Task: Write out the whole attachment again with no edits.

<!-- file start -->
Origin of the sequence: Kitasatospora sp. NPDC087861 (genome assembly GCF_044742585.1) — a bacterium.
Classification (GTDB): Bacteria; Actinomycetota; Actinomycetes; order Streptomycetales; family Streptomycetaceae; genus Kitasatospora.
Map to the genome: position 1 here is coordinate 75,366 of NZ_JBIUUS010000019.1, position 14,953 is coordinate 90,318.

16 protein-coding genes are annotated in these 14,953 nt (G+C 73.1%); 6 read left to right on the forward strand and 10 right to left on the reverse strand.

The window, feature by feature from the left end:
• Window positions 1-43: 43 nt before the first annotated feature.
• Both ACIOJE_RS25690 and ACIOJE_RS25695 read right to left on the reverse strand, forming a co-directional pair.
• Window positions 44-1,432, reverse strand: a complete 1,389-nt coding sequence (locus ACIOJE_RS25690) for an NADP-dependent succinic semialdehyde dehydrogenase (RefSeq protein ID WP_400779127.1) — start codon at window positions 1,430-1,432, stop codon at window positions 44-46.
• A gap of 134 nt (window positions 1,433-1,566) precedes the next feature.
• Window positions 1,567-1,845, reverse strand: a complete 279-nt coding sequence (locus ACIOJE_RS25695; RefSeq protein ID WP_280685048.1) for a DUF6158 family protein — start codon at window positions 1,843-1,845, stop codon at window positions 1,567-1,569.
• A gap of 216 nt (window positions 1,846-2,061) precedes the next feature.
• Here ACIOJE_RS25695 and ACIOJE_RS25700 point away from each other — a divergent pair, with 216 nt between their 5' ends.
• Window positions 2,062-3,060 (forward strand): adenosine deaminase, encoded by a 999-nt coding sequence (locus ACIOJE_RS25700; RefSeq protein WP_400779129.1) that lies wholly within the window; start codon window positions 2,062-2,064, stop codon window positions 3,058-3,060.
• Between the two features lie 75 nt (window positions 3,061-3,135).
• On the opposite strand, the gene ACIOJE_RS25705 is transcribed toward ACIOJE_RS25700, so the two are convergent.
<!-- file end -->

Origin of the sequence: Kitasatospora sp. NPDC087861 (genome assembly GCF_044742585.1) — a bacterium.
Classification (GTDB): Bacteria; Actinomycetota; Actinomycetes; order Streptomycetales; family Streptomycetaceae; genus Kitasatospora.
Map to the genome: position 1 here is coordinate 75,366 of NZ_JBIUUS010000019.1, position 14,953 is coordinate 90,318.

16 protein-coding genes are annotated in these 14,953 nt (G+C 73.1%); 6 read left to right on the forward strand and 10 right to left on the reverse strand.

The window, feature by feature from the left end:
• Window positions 1-43: 43 nt before the first annotated feature.
• Both ACIOJE_RS25690 and ACIOJE_RS25695 read right to left on the reverse strand, forming a co-directional pair.
• Window positions 44-1,432, reverse strand: a complete 1,389-nt coding sequence (locus ACIOJE_RS25690) for an NADP-dependent succinic semialdehyde dehydrogenase (RefSeq protein ID WP_400779127.1) — start codon at window positions 1,430-1,432, stop codon at window positions 44-46.
• A gap of 134 nt (window positions 1,433-1,566) precedes the next feature.
• Window positions 1,567-1,845, reverse strand: a complete 279-nt coding sequence (locus ACIOJE_RS25695; RefSeq protein ID WP_280685048.1) for a DUF6158 family protein — start codon at window positions 1,843-1,845, stop codon at window positions 1,567-1,569.
• A gap of 216 nt (window positions 1,846-2,061) precedes the next feature.
• Here ACIOJE_RS25695 and ACIOJE_RS25700 point away from each other — a divergent pair, with 216 nt between their 5' ends.
• Window positions 2,062-3,060 (forward strand): adenosine deaminase, encoded by a 999-nt coding sequence (locus ACIOJE_RS25700; RefSeq protein WP_400779129.1) that lies wholly within the window; start codon window positions 2,062-2,064, stop codon window positions 3,058-3,060.
• Between the two features lie 75 nt (window positions 3,061-3,135).
• On the opposite strand, the gene ACIOJE_RS25705 is transcribed toward ACIOJE_RS25700, so the two are convergent.